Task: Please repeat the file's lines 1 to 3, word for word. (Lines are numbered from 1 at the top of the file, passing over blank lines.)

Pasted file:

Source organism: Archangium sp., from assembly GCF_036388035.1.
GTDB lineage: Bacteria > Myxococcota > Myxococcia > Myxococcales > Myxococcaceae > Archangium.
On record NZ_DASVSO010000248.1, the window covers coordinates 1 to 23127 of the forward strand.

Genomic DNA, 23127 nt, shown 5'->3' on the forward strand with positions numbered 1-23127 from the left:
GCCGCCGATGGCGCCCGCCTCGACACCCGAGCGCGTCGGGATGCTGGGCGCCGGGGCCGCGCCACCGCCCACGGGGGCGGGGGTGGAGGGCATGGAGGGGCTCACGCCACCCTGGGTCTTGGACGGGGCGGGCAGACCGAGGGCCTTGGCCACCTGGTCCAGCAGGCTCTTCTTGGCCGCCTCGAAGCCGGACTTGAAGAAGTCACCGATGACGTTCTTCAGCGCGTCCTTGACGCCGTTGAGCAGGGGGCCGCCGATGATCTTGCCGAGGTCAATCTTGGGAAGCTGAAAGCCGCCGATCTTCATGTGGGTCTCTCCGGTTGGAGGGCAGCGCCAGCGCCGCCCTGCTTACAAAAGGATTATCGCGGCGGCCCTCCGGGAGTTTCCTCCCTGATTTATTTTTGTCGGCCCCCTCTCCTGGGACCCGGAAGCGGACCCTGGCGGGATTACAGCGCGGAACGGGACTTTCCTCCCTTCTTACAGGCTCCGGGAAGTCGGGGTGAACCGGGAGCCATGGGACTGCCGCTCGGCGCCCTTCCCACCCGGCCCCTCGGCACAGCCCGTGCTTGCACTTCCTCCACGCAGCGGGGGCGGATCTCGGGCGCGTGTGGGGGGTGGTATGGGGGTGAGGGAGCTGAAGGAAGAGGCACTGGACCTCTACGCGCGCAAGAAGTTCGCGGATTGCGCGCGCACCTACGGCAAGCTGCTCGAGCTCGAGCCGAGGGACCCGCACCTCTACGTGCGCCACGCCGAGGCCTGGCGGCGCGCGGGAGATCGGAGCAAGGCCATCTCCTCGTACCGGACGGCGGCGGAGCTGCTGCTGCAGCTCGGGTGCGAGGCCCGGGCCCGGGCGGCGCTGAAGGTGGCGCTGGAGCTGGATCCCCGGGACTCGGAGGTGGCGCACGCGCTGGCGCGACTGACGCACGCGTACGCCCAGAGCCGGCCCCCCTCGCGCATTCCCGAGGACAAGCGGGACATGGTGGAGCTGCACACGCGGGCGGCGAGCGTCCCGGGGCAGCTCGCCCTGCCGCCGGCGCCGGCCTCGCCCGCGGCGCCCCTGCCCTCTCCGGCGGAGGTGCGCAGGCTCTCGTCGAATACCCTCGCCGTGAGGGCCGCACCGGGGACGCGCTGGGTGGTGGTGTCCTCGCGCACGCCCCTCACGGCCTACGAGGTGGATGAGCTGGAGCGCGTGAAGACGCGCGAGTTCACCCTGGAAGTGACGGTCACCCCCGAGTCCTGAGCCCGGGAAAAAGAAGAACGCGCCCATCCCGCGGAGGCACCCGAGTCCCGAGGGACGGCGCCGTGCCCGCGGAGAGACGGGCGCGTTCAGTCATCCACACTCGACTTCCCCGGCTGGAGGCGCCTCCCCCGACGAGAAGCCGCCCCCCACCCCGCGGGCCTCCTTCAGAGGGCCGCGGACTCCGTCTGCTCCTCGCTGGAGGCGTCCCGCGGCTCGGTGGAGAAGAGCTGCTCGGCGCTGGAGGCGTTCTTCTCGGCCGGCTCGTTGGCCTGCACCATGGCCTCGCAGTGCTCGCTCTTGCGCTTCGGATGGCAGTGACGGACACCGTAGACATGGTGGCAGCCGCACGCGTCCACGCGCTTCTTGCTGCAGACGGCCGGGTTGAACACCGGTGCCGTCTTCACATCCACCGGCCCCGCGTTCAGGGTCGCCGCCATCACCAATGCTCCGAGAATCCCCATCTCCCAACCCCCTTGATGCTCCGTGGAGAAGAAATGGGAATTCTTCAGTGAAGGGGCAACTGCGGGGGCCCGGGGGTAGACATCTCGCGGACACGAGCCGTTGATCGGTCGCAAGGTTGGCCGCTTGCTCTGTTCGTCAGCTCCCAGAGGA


Source organism: Archangium sp., from assembly GCF_036388035.1.
GTDB lineage: Bacteria > Myxococcota > Myxococcia > Myxococcales > Myxococcaceae > Archangium.
On record NZ_DASVSO010000248.1, the window covers coordinates 1 to 23127 of the forward strand.